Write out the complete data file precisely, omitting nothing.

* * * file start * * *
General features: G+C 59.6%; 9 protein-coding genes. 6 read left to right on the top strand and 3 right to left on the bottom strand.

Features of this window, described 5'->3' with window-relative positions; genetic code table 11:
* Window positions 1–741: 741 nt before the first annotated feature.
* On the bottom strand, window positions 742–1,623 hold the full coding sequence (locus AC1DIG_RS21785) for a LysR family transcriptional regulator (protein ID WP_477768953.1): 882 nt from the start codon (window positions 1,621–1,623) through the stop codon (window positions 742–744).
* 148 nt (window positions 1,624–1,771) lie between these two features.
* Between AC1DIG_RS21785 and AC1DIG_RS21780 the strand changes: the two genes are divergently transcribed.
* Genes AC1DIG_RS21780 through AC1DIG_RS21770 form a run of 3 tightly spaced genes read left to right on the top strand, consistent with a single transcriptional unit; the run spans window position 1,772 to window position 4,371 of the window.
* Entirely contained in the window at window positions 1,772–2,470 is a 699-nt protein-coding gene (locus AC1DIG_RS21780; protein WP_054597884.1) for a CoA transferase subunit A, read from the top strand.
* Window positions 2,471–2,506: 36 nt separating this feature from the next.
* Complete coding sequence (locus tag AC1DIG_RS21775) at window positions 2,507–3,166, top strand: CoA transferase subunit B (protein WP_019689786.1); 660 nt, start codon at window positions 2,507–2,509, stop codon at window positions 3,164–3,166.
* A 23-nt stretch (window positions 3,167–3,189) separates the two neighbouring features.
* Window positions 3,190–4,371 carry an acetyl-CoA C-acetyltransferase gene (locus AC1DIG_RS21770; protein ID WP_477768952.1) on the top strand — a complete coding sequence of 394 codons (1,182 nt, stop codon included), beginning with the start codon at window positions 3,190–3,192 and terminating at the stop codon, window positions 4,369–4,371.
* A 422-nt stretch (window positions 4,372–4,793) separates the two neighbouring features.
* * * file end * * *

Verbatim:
General features: G+C 59.6%; 9 protein-coding genes. 6 read left to right on the top strand and 3 right to left on the bottom strand.

Features of this window, described 5'->3' with window-relative positions; genetic code table 11:
* Window positions 1–741: 741 nt before the first annotated feature.
* On the bottom strand, window positions 742–1,623 hold the full coding sequence (locus AC1DIG_RS21785) for a LysR family transcriptional regulator (protein ID WP_477768953.1): 882 nt from the start codon (window positions 1,621–1,623) through the stop codon (window positions 742–744).
* 148 nt (window positions 1,624–1,771) lie between these two features.
* Between AC1DIG_RS21785 and AC1DIG_RS21780 the strand changes: the two genes are divergently transcribed.
* Genes AC1DIG_RS21780 through AC1DIG_RS21770 form a run of 3 tightly spaced genes read left to right on the top strand, consistent with a single transcriptional unit; the run spans window position 1,772 to window position 4,371 of the window.
* Entirely contained in the window at window positions 1,772–2,470 is a 699-nt protein-coding gene (locus AC1DIG_RS21780; protein WP_054597884.1) for a CoA transferase subunit A, read from the top strand.
* Window positions 2,471–2,506: 36 nt separating this feature from the next.
* Complete coding sequence (locus tag AC1DIG_RS21775) at window positions 2,507–3,166, top strand: CoA transferase subunit B (protein WP_019689786.1); 660 nt, start codon at window positions 2,507–2,509, stop codon at window positions 3,164–3,166.
* A 23-nt stretch (window positions 3,167–3,189) separates the two neighbouring features.
* Window positions 3,190–4,371 carry an acetyl-CoA C-acetyltransferase gene (locus AC1DIG_RS21770; protein ID WP_477768952.1) on the top strand — a complete coding sequence of 394 codons (1,182 nt, stop codon included), beginning with the start codon at window positions 3,190–3,192 and terminating at the stop codon, window positions 4,369–4,371.
* A 422-nt stretch (window positions 4,372–4,793) separates the two neighbouring features.